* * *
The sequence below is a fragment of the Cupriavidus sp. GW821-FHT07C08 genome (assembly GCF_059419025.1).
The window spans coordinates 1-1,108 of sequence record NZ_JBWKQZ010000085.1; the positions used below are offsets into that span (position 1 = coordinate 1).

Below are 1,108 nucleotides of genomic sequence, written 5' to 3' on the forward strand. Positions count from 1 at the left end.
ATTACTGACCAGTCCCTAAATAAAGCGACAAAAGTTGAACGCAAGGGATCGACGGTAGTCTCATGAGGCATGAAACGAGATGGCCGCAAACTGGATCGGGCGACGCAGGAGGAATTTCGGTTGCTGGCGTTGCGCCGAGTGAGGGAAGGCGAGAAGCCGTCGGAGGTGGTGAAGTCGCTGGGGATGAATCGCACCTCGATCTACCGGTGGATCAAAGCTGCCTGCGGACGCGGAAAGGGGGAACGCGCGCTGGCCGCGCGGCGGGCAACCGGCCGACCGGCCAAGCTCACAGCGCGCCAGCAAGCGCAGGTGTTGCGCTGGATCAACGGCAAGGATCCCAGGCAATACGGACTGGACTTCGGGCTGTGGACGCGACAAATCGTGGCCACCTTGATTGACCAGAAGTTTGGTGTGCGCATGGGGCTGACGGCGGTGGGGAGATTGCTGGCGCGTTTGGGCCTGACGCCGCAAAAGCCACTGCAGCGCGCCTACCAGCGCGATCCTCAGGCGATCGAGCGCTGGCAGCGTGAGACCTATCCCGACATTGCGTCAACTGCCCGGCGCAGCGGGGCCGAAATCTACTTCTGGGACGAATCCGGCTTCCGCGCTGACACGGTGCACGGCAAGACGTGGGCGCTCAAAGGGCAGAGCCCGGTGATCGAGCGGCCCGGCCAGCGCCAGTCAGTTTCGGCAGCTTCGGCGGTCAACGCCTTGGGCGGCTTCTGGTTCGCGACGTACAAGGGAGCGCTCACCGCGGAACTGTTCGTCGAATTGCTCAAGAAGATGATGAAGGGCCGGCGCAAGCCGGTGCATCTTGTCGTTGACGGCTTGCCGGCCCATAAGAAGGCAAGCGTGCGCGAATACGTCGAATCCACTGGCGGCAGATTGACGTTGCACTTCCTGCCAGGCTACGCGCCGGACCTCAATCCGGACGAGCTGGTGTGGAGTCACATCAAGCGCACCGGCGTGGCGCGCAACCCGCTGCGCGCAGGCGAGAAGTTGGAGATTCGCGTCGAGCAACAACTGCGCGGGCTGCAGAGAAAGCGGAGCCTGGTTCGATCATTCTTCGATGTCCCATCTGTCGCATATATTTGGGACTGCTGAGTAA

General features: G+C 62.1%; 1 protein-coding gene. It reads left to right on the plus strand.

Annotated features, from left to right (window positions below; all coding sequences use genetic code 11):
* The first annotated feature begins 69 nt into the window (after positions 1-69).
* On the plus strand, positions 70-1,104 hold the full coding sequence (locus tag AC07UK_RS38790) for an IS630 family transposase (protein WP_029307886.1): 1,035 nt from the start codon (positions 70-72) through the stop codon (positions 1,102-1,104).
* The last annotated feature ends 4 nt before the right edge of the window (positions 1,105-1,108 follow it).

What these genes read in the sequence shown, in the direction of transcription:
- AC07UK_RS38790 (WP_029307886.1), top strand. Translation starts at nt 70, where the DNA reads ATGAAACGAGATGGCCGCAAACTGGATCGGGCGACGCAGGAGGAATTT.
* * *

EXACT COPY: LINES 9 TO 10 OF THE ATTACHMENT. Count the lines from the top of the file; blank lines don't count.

* The last annotated feature ends 4 nt before the right edge of the window (positions 1,105-1,108 follow it).

What these genes read in the sequence shown, in the direction of transcription: